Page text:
By Michelle Nichols
UNITED NATIONS (Reuters) - The United Nations aid chief urged the Security Council on Friday to impose an arms embargo and sanctions in Syria for violations of humanitarian law as special envoy Angelina Jolie pleaded with council members to visit millions of Syrian refugees.
The aid official, Valerie Amos, also appealed to the council to mandate the United Nations' commission of inquiry on Syria to specifically investigate besieged areas, the militarization of schools and hospitals and attacks on those facilities.
The United Nations says about 440,000 people are besieged in Syria's civil war, now in its fifth year. Of those, 167,500 are trapped by government forces, 228,000 by Islamic State militants and the rest by other armed groups.
Actress and director Jolie, a special envoy of the U.N. High Commissioner for Refugees, appealed for unity and accountability for some 4 million Syrian refugees. She has made 11 visits to Syrian refugees in Iraq, Jordan, Lebanon, Turkey and Malta.
"We cannot look at Syria, and the evil that has arisen from the ashes of indecision, and think this is not the lowest point in the world's ability to protect and defend the innocent," Jolie told the 15-member Security Council.
"Those refugees cannot come to this council, so please, will you go to them," said Jolie, who also berated the council for failing to overcome divisions to end the war.
When asked about Jolie's planned briefing, Syria's U.N. Ambassador Bashar Ja'afari responded: "She is beautiful."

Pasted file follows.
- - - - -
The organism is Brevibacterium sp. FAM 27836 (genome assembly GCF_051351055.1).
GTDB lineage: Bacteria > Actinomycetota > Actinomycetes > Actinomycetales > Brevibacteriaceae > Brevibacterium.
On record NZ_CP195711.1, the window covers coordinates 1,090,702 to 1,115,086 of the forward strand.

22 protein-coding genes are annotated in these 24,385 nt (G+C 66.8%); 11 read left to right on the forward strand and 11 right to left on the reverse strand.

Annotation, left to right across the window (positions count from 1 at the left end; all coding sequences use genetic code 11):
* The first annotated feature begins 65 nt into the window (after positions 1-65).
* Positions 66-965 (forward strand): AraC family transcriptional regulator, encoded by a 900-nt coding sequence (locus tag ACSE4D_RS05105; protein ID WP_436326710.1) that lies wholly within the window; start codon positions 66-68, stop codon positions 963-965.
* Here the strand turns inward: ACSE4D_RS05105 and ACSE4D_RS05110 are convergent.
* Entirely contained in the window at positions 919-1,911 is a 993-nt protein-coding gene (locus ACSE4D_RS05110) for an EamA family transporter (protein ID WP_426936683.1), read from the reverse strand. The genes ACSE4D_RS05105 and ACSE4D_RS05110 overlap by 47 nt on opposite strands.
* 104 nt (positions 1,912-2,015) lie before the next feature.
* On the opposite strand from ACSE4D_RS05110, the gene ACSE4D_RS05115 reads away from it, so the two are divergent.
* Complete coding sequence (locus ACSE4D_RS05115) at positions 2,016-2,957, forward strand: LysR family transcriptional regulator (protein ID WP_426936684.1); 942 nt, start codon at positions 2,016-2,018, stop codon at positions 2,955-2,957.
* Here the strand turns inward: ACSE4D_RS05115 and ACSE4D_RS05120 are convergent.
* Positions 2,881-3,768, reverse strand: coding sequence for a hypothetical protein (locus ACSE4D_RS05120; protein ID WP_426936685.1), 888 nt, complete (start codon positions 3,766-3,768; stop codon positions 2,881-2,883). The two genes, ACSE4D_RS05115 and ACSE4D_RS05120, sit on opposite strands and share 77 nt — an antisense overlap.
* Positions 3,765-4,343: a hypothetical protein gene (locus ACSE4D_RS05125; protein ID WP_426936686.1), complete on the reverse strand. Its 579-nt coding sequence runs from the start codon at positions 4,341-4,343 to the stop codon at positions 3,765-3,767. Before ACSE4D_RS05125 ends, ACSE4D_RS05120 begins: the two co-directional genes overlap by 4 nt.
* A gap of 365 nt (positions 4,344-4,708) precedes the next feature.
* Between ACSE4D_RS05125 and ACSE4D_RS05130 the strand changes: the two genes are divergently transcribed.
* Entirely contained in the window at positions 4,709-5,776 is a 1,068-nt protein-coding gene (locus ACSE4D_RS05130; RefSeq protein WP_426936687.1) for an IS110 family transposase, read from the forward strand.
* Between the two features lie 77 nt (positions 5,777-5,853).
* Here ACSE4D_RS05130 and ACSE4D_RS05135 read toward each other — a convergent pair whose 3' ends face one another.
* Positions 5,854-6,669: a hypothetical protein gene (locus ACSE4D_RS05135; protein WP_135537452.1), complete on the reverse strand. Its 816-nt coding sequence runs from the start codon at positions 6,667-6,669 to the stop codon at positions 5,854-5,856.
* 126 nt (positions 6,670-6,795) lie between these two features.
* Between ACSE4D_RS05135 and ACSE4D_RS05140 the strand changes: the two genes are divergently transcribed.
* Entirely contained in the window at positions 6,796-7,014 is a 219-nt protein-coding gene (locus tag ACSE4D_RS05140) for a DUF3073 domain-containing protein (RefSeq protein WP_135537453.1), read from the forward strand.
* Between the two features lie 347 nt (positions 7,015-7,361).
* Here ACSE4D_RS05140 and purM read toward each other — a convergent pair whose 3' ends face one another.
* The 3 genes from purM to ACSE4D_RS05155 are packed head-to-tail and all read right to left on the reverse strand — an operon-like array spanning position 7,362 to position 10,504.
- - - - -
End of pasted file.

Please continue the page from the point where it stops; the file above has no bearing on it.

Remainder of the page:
A Syrian troop crackdown on a pro-democracy movement in 2011 led to an armed uprising. Islamic State militants have taken advantage of the chaos to declare a caliphate in Syria and Iraq.
The United Nations says some 220,000 people have been killed and an estimated 7.6 million are internally displaced. Amos asked the council to "send perpetrators a clear message that their crimes will not go unpunished."
"The government, armed and terrorist groups, continue to kill, maim, rape, torture and take Syria to new lows that seemed unimaginable a few years ago," said Amos. "We need the numbness to the senseless violence and the apparent apathy to end."
The council failed last year to refer Syria's war to the International Criminal Court for possible prosecution of war crimes and crimes against humanity. Syrian ally Russia, backed by China, vetoed the move.
Russia, with the support of China, vetoed three other council resolutions that threatened President Bashar al-Assad's government with sanctions. Western diplomats say there are no indications Moscow would be willing to support sanctions now.
(Editing by Grant McCool)